"It definitely has the potential to wear me down. But there is so much that also enriches me, and this work feels so natural." So juggling such an intense career and three children must be difficult? "I'm often asked how I manage my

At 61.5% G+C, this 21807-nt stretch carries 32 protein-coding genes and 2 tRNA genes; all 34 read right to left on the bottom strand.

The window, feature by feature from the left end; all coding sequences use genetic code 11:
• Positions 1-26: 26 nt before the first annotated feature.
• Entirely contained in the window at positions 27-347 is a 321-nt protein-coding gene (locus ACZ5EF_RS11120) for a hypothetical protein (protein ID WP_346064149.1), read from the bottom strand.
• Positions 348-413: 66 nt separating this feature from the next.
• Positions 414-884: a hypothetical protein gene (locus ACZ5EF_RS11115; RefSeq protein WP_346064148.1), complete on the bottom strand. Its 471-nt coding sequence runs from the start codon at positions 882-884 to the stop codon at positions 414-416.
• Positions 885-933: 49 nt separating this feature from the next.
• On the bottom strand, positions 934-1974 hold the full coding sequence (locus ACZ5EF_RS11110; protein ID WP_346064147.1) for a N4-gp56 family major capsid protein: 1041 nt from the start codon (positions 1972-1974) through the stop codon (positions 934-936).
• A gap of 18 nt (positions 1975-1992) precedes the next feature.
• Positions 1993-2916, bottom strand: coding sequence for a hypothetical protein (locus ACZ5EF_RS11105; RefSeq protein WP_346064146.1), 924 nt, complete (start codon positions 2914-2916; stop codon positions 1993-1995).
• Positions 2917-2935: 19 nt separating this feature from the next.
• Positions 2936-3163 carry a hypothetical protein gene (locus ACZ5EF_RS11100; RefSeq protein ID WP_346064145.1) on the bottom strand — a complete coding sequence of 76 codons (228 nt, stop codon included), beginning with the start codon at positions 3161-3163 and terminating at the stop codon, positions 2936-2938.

"Our completion is Nunyara 3, a deep and grounded soul who makes each of us laugh at least once everyday - she's our bubble of joy and love." I ask Amy what are some of the precious things her children have taught her. "Patience, resilience, self-reflection, growth, humility, joy, wonder and presence. That I'm stronger than I give myself credit for and that I have the capacity to love another human beyond comprehension. And that the days may seem long, but the years fly by - so I try to remind myself to be grateful and revel in them as much as I can." "This work also keeps me very grounded, and reminds me to value my family, friends, community and the beauty of our natural surroundings. Being part of an amazing team at Little Haven also allows me to express my emotions and frustrations authentically - we all look out for each other really well." Age and experience have taught Amy to recognise when she needs to step back from all of her responsibilities and to step up with her own self-care. "This can include time spent at the beach, fun activities with family and friends, and immersing myself in creative arts like dance, music, writing and art. It's important to be nurtured, as we can't give from an empty cup," she says.